"Why I don't judge Chrissie Swan for smoking while pregnant"

Chrissie Swan wept on radio this morning as she revealed she's been smoking while pregnant.

“Over the last year I have taken up a habit I thought I kicked for good years ago, smoking the occasional cigarette, in total secret and never more than five a week," she revealed during the Chrissie and Jane at breakfast on Mix Melbourne.

“I never told the chippy or my friends I'd taken it up again and I'm not sure I ever would have come out of hiding and acknowledged I was addicted, but this week a pap photographer snapped me smoking a cigarette whilst alone in my car and I knew it was only a matter of time before it became public."

If you're not a smoker, your first reaction to her confession was probably horror: how could she do that to her unborn child?

My response, on the other hand, was pity. Because I've been there – I secretly smoked during my pregnancy. It wasn’t just difficult for me to give up smoking when I was pregnant – it was almost impossible. I never dreamed that I would smoke while I was pregnant. But I did.

When I started smoking I hated it. I remember so clearly the smell and the taste of the sulphur, as I used match after match trying to get that damn cigarette lit so that I could look cool. That’s the only reason I smoked, quite honestly – it’s what the cool kids were doing.

This was about 25 years ago. There was a lot of cigarette advertising – not so many anti-smoking campaigns.

But, just like we warn kids today – one cigarette leads to another and before you know it you are in the throes of addiction and it is more insidious than you know.

I smoked all through my teens, although I hid it from my parents – well at least I thought I did but if they have any sense of smell (and they do) they would have known I was a smoker.  I didn’t care – I thought I was getting away with it and by that time I was in love with smoking, it was part of who I was.


When I tried to start a family I knew that I would have to give up smoking but I also knew it would be a breeze. But I told myself that if I wanted a baby so much, surely the love that I had for this unborn baby would negate any desire for a cigarette.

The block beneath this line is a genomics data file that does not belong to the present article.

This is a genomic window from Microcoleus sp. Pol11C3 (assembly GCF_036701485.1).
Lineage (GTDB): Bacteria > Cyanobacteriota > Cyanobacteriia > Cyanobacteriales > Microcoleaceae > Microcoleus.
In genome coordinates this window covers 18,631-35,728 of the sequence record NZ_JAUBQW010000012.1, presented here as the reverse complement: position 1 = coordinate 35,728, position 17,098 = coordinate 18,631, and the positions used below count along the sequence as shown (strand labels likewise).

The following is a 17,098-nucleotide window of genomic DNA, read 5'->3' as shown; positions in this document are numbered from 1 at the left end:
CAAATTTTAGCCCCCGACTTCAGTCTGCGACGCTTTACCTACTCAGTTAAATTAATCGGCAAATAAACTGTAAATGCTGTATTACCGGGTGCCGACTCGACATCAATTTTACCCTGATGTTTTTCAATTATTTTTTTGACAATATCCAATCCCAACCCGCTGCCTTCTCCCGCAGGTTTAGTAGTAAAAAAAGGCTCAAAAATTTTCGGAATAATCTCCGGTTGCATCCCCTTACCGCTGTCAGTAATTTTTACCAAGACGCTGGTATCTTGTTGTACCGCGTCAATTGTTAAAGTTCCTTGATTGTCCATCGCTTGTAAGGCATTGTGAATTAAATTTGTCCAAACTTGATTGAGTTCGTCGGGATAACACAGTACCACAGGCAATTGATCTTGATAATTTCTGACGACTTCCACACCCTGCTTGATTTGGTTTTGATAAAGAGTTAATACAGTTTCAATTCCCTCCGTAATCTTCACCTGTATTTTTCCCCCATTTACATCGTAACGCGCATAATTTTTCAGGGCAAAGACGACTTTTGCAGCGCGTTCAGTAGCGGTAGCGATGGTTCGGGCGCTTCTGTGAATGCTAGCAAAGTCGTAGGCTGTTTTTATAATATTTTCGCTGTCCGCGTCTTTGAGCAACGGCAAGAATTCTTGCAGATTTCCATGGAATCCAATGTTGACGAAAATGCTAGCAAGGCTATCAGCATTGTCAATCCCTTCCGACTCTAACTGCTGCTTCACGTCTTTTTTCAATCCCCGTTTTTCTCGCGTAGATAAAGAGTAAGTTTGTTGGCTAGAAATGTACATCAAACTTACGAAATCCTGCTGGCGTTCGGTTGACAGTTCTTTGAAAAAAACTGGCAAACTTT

It didn't, because it’s not that simple.

I justified my smoking, I talked myself into believing that one or two cigarettes would do no harm to my unborn baby after all people fall pregnant without even knowing it all the time and they drink and smoke.

When I miscarried I didn't blame the ciggies, I just smoked more because I was so gutted and now, in my mind, I had more reason to smoke.

When I fell pregnant again I vowed not to smoke, so I put off confirming that pregnancy for as long as I could. And when I found out I was pregnant I had one last cigarette as a farewell.  And then I had one more because quitting was so damn hard.

Today, Chrissie revealed she was “horrified that even though I know that smoking whilst pregnant is bad for my child, I couldn’t stop, I'd try but I couldn't, telling myself just one can’t be too bad, knowing that it was. When you’re in denial you can justify anything.”

And I get it, Chrissie, I do.

I know many people will be up in arms, we all know it's a serious health risk. But, as a smoker I know how hard it is. I know it doesn’t mean you love your unborn child any less. 

We need to support the Chrissie Swans, the mother’s battling to give up smoking – the people that have to write their posts anonymously because they are too afraid to admit to the world that they put their babies health at risk.

Giving up smoking, like any addiction, is infinitely harder than you think and if you haven’t been there I hope you never do.  

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